Discover Lasting Happiness

Date: February 22, 2024

Blessed are you when people insult you, persecute you and falsely say all kinds of evil against you because of me. Rejoice and be glad, because great is your reward in heaven, for in the same way they persecuted the prophets who were before you.  Matthew 5:11-12


The Yiddish writer I. L. Peretz tells the story of a down-trodden, poverty stricken man by the name of Bontsche who dies and goes to heaven.  As a reward for his years of suffering an angel asks him what is his most fervent wish.  The man replies, “I should like to have every morning, a hot roll with fresh butter.”  That was it, a warm piece of bread with butter.  Forget the expensive car, the palatial mansion, sitting in the front row of the choir.  He was satisfied with what he wished for on earth but had often been denied.

What would it take for you to be really satisfied?  “If I only had” [we often say, usually filling in the blanks with material items], “then I would be happy.”

No one in his right mind would deny that having three square meals a day, adequate housing, clothing, friends and family are important, but have we placed too much value on the trappings of affluence as a prerequisite to being happy?  Frankly, the more electronic gadgets and sophisticated toys we have, it seems to me, the greater our frustration in keeping them all working.

There is one thing for sure: The decade to come is going to bring more and more books and articles on how to be happy, how to find fulfillment, and how to reach your dream. “Within the field of psychology,” writes Suzy Parker, “there’s a groundswell of support for a new sub-specialty known as ‘positive psychology.’ Researchers say they want to study good feelings rather than bad, to put the emphasis on mental health rather than mental illness.  It seems even the experts are become sick of sickness.”  (“Basic needs met?   Next comes happiness,” USA Today, January 2, 2001, 11A).

The focus is on “the luxury of feeling good” as opposed to addressing what’s wrong with you that makes you feel bad.  Forget the fix; focus on the good feelings.  But the real question is this: “Is it OK to feel good when your feelings are a short-lived euphoria—much like the high a couple of Ibuprofen give you when you have a headache—when there is something fundamentally wrong with you that needs to be fixed?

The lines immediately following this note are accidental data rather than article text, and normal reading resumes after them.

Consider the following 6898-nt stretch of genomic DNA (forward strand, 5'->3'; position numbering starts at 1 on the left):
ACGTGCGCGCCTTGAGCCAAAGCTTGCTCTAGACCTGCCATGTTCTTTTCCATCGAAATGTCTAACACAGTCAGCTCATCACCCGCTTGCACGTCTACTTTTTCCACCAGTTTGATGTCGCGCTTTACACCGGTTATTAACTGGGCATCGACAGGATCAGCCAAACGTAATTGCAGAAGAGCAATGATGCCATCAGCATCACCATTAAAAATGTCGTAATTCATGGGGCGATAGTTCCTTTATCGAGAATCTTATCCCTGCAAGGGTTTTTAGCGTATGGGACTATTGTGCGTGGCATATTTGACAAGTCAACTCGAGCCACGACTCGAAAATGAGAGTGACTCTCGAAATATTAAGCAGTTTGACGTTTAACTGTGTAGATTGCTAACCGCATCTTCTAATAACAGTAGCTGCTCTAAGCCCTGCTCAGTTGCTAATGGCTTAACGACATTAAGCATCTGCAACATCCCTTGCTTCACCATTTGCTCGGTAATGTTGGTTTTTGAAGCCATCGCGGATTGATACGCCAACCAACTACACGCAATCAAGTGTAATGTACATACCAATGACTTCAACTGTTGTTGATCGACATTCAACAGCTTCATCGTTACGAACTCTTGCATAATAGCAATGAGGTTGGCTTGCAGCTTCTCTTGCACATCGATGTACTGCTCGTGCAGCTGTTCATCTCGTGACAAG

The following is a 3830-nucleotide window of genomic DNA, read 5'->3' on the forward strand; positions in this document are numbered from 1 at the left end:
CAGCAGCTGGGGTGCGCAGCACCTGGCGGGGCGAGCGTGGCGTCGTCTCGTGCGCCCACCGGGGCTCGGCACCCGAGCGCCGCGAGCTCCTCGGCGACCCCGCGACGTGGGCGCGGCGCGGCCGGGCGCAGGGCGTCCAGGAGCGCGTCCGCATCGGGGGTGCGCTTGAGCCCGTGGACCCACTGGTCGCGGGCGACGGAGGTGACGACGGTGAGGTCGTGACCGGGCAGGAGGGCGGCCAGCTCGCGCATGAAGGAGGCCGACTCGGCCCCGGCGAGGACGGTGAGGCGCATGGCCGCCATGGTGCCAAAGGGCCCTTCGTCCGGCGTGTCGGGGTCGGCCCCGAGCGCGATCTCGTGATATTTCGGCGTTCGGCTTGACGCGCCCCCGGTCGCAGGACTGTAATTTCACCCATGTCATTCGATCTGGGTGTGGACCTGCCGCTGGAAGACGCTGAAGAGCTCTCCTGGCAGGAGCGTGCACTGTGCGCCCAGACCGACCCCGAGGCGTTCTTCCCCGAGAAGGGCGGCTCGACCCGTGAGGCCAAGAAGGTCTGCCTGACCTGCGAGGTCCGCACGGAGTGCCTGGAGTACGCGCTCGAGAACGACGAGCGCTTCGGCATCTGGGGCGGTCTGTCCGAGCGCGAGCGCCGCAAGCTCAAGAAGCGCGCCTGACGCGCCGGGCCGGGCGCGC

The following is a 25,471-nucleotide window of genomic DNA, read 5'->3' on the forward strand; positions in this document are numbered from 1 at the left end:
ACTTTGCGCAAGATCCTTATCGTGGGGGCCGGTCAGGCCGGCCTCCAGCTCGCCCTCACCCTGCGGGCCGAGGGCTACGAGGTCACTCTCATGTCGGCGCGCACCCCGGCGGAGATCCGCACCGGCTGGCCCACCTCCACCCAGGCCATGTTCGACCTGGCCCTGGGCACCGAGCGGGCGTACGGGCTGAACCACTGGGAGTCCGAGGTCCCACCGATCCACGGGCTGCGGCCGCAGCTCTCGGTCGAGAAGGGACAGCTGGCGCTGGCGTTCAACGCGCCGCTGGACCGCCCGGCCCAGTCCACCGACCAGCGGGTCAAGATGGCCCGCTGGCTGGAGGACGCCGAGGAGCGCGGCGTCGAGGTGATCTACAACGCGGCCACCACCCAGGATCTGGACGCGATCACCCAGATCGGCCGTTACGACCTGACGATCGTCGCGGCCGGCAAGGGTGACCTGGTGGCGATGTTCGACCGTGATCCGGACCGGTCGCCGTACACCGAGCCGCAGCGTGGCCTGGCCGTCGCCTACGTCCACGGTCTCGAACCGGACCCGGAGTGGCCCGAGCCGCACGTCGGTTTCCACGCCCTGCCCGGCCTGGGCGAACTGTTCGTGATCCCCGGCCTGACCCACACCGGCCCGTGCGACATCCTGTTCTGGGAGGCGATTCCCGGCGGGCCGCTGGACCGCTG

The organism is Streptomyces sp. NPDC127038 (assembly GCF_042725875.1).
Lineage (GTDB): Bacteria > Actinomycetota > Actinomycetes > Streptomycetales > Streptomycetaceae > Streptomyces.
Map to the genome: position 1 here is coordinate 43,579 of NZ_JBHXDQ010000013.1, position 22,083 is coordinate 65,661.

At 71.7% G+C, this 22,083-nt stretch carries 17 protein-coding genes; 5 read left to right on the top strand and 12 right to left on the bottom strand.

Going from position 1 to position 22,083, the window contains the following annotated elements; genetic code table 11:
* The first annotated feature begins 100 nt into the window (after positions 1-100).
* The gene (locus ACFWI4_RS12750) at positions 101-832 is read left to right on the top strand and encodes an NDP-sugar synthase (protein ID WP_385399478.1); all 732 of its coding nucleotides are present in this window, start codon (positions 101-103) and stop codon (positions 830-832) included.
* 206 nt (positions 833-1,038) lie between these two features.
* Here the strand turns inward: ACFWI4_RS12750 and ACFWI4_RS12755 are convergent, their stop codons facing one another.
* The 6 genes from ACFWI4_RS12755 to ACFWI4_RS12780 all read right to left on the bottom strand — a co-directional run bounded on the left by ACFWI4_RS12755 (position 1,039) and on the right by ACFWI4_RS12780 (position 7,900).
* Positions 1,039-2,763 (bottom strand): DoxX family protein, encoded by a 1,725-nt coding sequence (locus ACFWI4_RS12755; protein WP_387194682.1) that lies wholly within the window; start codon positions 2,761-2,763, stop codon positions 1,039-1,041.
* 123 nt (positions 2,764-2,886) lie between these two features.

No, I don’t drink vinegar and tell myself to forget about feeling good because eventually I’ll feel bad again, but an unrealistic stress on “feeling good” at the cost of reality and truth doesn’t square with what an age-old textbook on life says.  The Bible is strangely silent on steps to feeling good about yourself after your husband leaves you, after your financial failure, or after you are evicted from your rental house.

It says the antidote to human failure which the Bible calls sin is God’s forgiveness, and in a thousand ways it speaks of the peace that comes knowing you are right with God which, in turn, brings a sense of well-being.  But this is much different from the emphasis on happiness which is often akin to blowing warm air on the cold thermostat and convincing yourself that you are warm and pleasant.

“Being right,” stresses God’s Word, “is more important than feeling right.”  God’s textbook, which I hesitate to even call God’s psychology, suggests that what we think of as happiness is a by-product of being right with God, with our husbands and wives, with our neighbors, and our world.

You can be certain there’s going to be a big market for the “happiness” books which an affluent generation will snap up.  But as Britney Spears, who has had fame and popularity, asks, “If there’s nothing missing in my life, why do these tears come at night?” (Christianity Today, July 10, 2000, p. 32).  Being right helps you do the right thing, and when you do that, you’ll stumble across happiness as a by-product.  It’s the kind that really, really lasts.

Resource reading: Matthew 6:25-34.